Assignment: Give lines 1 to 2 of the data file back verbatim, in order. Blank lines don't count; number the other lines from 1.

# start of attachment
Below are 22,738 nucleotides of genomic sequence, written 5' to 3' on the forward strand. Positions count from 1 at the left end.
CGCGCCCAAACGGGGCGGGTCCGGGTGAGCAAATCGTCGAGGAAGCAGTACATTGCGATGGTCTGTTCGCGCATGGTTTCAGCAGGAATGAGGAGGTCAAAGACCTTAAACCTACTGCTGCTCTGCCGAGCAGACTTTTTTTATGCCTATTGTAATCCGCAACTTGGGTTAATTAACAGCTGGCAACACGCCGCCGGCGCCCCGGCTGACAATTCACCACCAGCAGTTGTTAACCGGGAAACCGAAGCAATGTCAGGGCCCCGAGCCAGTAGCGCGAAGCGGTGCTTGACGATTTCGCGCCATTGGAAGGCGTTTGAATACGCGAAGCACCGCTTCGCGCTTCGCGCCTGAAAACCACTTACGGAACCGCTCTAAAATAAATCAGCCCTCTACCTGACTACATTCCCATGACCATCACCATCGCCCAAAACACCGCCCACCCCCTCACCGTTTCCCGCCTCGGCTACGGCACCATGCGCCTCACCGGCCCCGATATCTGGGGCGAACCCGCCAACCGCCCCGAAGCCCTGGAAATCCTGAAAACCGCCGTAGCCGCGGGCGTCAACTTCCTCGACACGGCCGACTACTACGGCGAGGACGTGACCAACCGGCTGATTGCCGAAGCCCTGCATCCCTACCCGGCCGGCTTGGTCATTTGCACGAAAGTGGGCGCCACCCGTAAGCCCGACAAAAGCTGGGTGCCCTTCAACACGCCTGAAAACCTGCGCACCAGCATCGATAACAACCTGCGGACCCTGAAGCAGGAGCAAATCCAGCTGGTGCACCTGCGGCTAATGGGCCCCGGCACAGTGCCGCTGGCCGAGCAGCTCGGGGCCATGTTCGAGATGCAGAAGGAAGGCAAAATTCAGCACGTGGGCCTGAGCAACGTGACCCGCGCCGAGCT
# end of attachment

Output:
Below are 22,738 nucleotides of genomic sequence, written 5' to 3' on the forward strand. Positions count from 1 at the left end.
CGCGCCCAAACGGGGCGGGTCCGGGTGAGCAAATCGTCGAGGAAGCAGTACATTGCGATGGTCTGTTCGCGCATGGTTTCAGCAGGAATGAGGAGGTCAAAGACCTTAAACCTACTGCTGCTCTGCCGAGCAGACTTTTTTTATGCCTATTGTAATCCGCAACTTGGGTTAATTAACAGCTGGCAACACGCCGCCGGCGCCCCGGCTGACAATTCACCACCAGCAGTTGTTAACCGGGAAACCGAAGCAATGTCAGGGCCCCGAGCCAGTAGCGCGAAGCGGTGCTTGACGATTTCGCGCCATTGGAAGGCGTTTGAATACGCGAAGCACCGCTTCGCGCTTCGCGCCTGAAAACCACTTACGGAACCGCTCTAAAATAAATCAGCCCTCTACCTGACTACATTCCCATGACCATCACCATCGCCCAAAACACCGCCCACCCCCTCACCGTTTCCCGCCTCGGCTACGGCACCATGCGCCTCACCGGCCCCGATATCTGGGGCGAACCCGCCAACCGCCCCGAAGCCCTGGAAATCCTGAAAACCGCCGTAGCCGCGGGCGTCAACTTCCTCGACACGGCCGACTACTACGGCGAGGACGTGACCAACCGGCTGATTGCCGAAGCCCTGCATCCCTACCCGGCCGGCTTGGTCATTTGCACGAAAGTGGGCGCCACCCGTAAGCCCGACAAAAGCTGGGTGCCCTTCAACACGCCTGAAAACCTGCGCACCAGCATCGATAACAACCTGCGGACCCTGAAGCAGGAGCAAATCCAGCTGGTGCACCTGCGGCTAATGGGCCCCGGCACAGTGCCGCTGGCCGAGCAGCTCGGGGCCATGTTCGAGATGCAGAAGGAAGGCAAAATTCAGCACGTGGGCCTGAGCAACGTGACCCGCGCCGAGCT